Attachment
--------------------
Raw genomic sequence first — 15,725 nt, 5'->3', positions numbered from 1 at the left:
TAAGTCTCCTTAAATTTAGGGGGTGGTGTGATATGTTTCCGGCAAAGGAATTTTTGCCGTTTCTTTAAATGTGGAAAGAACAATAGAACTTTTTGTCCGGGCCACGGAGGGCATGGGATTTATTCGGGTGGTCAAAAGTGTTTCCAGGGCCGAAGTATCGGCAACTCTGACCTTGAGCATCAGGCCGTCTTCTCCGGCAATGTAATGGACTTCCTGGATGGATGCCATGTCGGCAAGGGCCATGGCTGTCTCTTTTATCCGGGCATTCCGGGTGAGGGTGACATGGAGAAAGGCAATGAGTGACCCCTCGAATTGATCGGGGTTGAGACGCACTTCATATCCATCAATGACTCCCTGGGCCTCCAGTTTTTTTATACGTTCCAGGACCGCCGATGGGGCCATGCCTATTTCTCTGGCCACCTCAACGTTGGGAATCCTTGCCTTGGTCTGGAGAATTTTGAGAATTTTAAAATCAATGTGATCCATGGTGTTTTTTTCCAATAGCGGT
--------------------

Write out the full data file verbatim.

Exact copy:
Raw genomic sequence first — 15,725 nt, 5'->3', positions numbered from 1 at the left:
TAAGTCTCCTTAAATTTAGGGGGTGGTGTGATATGTTTCCGGCAAAGGAATTTTTGCCGTTTCTTTAAATGTGGAAAGAACAATAGAACTTTTTGTCCGGGCCACGGAGGGCATGGGATTTATTCGGGTGGTCAAAAGTGTTTCCAGGGCCGAAGTATCGGCAACTCTGACCTTGAGCATCAGGCCGTCTTCTCCGGCAATGTAATGGACTTCCTGGATGGATGCCATGTCGGCAAGGGCCATGGCTGTCTCTTTTATCCGGGCATTCCGGGTGAGGGTGACATGGAGAAAGGCAATGAGTGACCCCTCGAATTGATCGGGGTTGAGACGCACTTCATATCCATCAATGACTCCCTGGGCCTCCAGTTTTTTTATACGTTCCAGGACCGCCGATGGGGCCATGCCTATTTCTCTGGCCACCTCAACGTTGGGAATCCTTGCCTTGGTCTGGAGAATTTTGAGAATTTTAAAATCAATGTGATCCATGGTGTTTTTTTCCAATAGCGGT